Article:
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United States Department of Agriculture

Agricultural Research Service

USDA Releases 2010 Honey Bee Colony Collapse Disorder Progress Report / December 17, 2010 / News from the USDA Agricultural Research Service

Photo: Cover of the 2010 Colony Collapse Disorder Progress Report showing a honey bee on a flower
The 2010 Colony Collapse Disorder Progress Report. Click the image to view the report.


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USDA Releases 2010 Honey Bee Colony Collapse Disorder Progress Report

By Kim Kaplan
December 17, 2010

WASHINGTON -- The U.S. Department of Agriculture has released the 2010 Colony Collapse Disorder (CCD) Progress Report highlighting current research on this still mysterious disease affecting the nation's honey bees.

The report, which was mandated by Congress in 2008, summarizes research by federal agencies, state departments of agriculture, universities and private organizations to find the cause of CCD and how to stop or mitigate its impact. The report was produced by USDA's Agricultural Research Service (ARS) and National Institute of Food and Agriculture.

"Honey bees are critical to U.S. agriculture, with about 130 crops depending on pollination to add more than $15 billion in crop value annually. It is vital that we find a way to deal with CCD," said ARS Administrator Edward B. Knipling. "This report is an important measure of what we are learning about this serious problem."

CCD, a syndrome characterized by the sudden disappearance of all adult honey bees in a colony, was first recognized in 2006. Since then, surveys of beekeepers indicate that the industry is suffering losses of more than 30 percent annually. Before the appearance of CCD, losses averaged 15-20 percent annually from a variety of factors such as varroa mites and other pests and pathogens.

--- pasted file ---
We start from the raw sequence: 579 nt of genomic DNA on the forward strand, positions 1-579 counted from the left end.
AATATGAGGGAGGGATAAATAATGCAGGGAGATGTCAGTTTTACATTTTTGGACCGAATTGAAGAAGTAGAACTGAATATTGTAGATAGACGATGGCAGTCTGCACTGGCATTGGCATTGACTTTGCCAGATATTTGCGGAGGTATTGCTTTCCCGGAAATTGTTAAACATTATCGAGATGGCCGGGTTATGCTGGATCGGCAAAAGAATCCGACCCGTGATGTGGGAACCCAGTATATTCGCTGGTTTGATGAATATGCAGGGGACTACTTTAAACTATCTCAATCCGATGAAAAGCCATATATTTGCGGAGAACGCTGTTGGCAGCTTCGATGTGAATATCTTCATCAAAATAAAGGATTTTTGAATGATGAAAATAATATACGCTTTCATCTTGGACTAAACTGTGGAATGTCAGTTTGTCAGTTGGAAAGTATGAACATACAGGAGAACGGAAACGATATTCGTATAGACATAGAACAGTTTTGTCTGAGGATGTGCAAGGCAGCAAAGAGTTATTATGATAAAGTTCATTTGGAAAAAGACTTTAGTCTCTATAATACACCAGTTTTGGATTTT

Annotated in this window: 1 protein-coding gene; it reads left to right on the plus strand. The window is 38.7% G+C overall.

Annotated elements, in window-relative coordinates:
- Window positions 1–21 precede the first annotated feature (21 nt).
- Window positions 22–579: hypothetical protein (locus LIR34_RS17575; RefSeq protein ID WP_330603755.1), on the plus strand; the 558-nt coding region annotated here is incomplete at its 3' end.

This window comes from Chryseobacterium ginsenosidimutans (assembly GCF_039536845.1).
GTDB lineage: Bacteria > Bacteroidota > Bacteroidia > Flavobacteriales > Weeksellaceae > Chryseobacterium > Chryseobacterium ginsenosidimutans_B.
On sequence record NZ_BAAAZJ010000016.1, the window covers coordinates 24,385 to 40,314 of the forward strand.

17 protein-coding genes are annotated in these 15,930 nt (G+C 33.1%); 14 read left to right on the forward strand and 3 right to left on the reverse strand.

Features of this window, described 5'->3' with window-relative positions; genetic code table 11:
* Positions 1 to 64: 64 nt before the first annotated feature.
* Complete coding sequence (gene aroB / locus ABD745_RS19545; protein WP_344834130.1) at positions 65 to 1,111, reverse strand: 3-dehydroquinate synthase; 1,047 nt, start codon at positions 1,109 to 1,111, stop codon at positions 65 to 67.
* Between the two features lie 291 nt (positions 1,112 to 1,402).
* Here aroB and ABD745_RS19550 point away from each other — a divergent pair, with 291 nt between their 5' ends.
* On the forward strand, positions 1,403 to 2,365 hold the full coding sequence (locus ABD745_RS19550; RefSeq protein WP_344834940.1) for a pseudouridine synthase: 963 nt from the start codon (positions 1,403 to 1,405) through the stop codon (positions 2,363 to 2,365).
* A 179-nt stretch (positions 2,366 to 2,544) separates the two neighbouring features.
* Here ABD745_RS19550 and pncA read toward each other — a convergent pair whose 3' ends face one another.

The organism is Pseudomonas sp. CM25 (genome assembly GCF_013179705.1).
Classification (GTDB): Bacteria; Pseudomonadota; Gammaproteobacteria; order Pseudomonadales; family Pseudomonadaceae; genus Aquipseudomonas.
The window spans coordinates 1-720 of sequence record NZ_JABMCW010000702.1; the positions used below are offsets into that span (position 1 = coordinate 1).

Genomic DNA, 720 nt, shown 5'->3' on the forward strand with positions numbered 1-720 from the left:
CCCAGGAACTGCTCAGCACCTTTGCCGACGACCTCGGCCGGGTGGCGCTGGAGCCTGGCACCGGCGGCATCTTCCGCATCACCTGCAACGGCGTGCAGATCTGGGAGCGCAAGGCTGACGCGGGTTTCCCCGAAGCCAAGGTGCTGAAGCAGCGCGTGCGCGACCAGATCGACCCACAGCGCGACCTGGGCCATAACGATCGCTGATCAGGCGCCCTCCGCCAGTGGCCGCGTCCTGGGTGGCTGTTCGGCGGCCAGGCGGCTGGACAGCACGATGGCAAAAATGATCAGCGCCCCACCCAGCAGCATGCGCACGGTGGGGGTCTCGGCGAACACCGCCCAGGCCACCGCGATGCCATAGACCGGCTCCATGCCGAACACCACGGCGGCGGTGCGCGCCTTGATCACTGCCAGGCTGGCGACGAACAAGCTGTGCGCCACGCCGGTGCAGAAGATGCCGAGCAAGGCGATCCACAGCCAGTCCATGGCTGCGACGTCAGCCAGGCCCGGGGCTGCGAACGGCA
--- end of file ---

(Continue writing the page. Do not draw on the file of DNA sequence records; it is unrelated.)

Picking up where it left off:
During the past three years, numerous causes for CCD have been proposed and investigated. Although the cause or causes of CCD are still unknown, research summarized in the report supports the hypothesis that CCD may be a syndrome caused by many different factors, that work individually or in combination. The sequence and combination may not even be the same in every case, explained Kevin Hackett, ARS national program leader for pollination and co-chair of the USDA CCD Steering Committee.

The 2010 CCD Progress Report is available online at:
http://www.ars.usda.gov/is/br/ccd/ccdprogressreport2010.pdf .

More information about CCD can be found at http://www.ars.usda.gov/CCD .

Last Modified: 12/17/2010
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